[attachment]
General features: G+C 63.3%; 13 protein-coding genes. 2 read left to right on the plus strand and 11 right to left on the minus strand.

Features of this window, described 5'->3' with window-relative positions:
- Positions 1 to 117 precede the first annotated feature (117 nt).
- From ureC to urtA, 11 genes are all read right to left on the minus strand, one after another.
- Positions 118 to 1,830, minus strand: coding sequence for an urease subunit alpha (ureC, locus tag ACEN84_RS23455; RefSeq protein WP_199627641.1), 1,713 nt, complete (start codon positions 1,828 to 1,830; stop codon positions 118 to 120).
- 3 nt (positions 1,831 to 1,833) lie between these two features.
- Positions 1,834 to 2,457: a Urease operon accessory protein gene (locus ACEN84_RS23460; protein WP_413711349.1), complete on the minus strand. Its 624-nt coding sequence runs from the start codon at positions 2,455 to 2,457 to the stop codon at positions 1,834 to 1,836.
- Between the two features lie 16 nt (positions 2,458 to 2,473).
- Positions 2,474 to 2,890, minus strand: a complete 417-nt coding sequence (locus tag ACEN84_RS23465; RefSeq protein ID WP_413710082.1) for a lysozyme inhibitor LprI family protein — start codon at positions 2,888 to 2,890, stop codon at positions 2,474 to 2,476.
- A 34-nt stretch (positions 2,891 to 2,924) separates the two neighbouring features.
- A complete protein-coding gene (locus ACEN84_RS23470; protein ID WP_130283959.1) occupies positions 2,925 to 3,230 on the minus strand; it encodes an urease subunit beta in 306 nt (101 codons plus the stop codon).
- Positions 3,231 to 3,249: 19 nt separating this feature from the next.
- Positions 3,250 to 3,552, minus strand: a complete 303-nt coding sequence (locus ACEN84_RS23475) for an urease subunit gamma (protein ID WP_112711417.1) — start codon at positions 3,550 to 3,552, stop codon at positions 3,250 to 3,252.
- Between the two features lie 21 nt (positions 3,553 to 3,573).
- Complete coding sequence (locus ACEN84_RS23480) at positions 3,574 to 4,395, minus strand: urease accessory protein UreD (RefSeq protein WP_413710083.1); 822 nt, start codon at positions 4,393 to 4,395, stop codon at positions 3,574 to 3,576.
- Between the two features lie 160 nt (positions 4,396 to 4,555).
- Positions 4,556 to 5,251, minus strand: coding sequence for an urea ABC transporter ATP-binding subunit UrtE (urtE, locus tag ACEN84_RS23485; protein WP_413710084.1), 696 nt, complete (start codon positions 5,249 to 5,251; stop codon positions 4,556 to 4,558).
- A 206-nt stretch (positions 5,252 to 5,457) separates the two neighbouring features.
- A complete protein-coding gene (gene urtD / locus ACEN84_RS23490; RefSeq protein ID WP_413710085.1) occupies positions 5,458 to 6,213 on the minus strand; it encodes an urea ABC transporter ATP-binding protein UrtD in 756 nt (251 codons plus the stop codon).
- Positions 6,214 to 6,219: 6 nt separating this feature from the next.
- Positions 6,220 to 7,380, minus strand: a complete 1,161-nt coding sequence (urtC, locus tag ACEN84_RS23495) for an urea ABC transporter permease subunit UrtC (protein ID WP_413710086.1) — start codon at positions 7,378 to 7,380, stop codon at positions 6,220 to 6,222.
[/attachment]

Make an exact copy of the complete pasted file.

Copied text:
General features: G+C 63.3%; 13 protein-coding genes. 2 read left to right on the plus strand and 11 right to left on the minus strand.

Features of this window, described 5'->3' with window-relative positions:
- Positions 1 to 117 precede the first annotated feature (117 nt).
- From ureC to urtA, 11 genes are all read right to left on the minus strand, one after another.
- Positions 118 to 1,830, minus strand: coding sequence for an urease subunit alpha (ureC, locus tag ACEN84_RS23455; RefSeq protein WP_199627641.1), 1,713 nt, complete (start codon positions 1,828 to 1,830; stop codon positions 118 to 120).
- 3 nt (positions 1,831 to 1,833) lie between these two features.
- Positions 1,834 to 2,457: a Urease operon accessory protein gene (locus ACEN84_RS23460; protein WP_413711349.1), complete on the minus strand. Its 624-nt coding sequence runs from the start codon at positions 2,455 to 2,457 to the stop codon at positions 1,834 to 1,836.
- Between the two features lie 16 nt (positions 2,458 to 2,473).
- Positions 2,474 to 2,890, minus strand: a complete 417-nt coding sequence (locus tag ACEN84_RS23465; RefSeq protein ID WP_413710082.1) for a lysozyme inhibitor LprI family protein — start codon at positions 2,888 to 2,890, stop codon at positions 2,474 to 2,476.
- A 34-nt stretch (positions 2,891 to 2,924) separates the two neighbouring features.
- A complete protein-coding gene (locus ACEN84_RS23470; protein ID WP_130283959.1) occupies positions 2,925 to 3,230 on the minus strand; it encodes an urease subunit beta in 306 nt (101 codons plus the stop codon).
- Positions 3,231 to 3,249: 19 nt separating this feature from the next.
- Positions 3,250 to 3,552, minus strand: a complete 303-nt coding sequence (locus ACEN84_RS23475) for an urease subunit gamma (protein ID WP_112711417.1) — start codon at positions 3,550 to 3,552, stop codon at positions 3,250 to 3,252.
- Between the two features lie 21 nt (positions 3,553 to 3,573).
- Complete coding sequence (locus ACEN84_RS23480) at positions 3,574 to 4,395, minus strand: urease accessory protein UreD (RefSeq protein WP_413710083.1); 822 nt, start codon at positions 4,393 to 4,395, stop codon at positions 3,574 to 3,576.
- Between the two features lie 160 nt (positions 4,396 to 4,555).
- Positions 4,556 to 5,251, minus strand: coding sequence for an urea ABC transporter ATP-binding subunit UrtE (urtE, locus tag ACEN84_RS23485; protein WP_413710084.1), 696 nt, complete (start codon positions 5,249 to 5,251; stop codon positions 4,556 to 4,558).
- A 206-nt stretch (positions 5,252 to 5,457) separates the two neighbouring features.
- A complete protein-coding gene (gene urtD / locus ACEN84_RS23490; RefSeq protein ID WP_413710085.1) occupies positions 5,458 to 6,213 on the minus strand; it encodes an urea ABC transporter ATP-binding protein UrtD in 756 nt (251 codons plus the stop codon).
- Positions 6,214 to 6,219: 6 nt separating this feature from the next.
- Positions 6,220 to 7,380, minus strand: a complete 1,161-nt coding sequence (urtC, locus tag ACEN84_RS23495) for an urea ABC transporter permease subunit UrtC (protein ID WP_413710086.1) — start codon at positions 7,378 to 7,380, stop codon at positions 6,220 to 6,222.